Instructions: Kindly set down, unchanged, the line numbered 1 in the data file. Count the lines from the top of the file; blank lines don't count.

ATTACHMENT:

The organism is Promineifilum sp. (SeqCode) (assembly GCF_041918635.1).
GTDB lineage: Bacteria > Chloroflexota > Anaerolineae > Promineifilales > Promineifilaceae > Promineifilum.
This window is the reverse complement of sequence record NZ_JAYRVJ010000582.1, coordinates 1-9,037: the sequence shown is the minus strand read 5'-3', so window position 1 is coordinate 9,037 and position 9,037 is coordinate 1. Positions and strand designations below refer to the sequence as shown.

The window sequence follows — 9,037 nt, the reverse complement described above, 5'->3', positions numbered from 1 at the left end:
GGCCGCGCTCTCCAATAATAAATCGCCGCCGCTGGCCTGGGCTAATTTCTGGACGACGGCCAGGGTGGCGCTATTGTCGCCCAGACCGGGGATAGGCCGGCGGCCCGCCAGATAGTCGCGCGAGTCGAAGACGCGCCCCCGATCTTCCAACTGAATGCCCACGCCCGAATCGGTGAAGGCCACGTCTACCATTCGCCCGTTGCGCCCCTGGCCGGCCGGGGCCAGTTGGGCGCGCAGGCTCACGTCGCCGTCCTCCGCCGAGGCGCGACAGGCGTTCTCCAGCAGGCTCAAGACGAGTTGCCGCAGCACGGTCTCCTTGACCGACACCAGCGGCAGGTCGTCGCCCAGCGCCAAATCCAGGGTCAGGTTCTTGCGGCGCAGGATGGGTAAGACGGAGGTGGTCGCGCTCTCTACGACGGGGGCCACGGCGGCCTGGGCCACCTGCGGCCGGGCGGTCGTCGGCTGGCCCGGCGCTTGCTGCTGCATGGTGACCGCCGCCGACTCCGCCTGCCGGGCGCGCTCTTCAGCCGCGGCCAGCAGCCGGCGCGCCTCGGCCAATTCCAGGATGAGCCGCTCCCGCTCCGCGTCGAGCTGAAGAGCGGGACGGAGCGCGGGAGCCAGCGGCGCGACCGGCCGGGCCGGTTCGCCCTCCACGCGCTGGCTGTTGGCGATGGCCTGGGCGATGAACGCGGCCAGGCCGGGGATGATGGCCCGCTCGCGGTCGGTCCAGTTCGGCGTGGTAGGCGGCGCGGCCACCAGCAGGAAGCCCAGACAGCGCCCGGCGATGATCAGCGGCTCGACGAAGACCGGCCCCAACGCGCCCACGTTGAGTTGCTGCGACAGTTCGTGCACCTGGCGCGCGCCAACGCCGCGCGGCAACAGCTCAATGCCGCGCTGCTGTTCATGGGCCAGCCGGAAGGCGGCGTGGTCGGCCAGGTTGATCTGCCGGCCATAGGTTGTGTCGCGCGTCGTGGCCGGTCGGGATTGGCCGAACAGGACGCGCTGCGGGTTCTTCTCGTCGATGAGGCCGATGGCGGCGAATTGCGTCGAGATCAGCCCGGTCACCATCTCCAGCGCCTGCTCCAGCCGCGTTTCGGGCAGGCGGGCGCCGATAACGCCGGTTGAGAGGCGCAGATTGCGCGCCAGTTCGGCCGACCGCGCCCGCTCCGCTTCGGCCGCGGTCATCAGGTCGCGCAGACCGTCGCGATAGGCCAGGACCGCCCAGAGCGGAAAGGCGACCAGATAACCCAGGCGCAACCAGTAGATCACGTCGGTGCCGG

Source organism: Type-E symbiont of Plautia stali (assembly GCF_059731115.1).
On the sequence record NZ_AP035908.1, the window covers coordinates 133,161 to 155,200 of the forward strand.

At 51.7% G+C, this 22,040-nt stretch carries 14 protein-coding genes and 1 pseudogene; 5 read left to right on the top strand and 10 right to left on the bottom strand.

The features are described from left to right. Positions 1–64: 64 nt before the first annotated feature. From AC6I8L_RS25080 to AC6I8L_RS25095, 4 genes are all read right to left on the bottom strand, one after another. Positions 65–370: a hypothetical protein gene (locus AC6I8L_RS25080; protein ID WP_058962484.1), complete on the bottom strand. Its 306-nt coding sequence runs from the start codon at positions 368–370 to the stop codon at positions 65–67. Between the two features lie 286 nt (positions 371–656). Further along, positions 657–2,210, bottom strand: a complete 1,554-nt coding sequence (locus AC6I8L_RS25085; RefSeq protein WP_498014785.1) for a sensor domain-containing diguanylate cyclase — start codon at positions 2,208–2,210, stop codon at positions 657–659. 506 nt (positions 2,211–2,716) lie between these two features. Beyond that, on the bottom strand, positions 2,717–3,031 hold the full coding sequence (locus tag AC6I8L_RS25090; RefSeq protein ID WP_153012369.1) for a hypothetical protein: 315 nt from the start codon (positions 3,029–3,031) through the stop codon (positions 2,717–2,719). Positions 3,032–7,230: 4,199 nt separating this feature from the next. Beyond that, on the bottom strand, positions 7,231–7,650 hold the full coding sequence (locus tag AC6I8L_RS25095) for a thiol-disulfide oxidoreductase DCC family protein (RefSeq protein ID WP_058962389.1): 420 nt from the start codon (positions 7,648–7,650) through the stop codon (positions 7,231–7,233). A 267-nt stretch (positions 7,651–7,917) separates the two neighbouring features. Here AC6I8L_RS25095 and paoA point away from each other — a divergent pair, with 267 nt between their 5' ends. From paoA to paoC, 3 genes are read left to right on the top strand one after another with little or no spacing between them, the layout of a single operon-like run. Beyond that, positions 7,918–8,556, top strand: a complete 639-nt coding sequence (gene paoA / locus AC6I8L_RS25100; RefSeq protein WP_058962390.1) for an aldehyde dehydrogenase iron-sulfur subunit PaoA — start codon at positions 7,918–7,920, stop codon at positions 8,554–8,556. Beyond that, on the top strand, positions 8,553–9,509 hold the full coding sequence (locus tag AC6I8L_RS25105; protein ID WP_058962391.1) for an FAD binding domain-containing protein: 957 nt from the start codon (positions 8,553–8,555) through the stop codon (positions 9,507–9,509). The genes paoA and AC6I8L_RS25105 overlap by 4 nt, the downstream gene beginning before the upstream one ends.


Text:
The organism is Promineifilum sp. (SeqCode) (assembly GCF_041918635.1).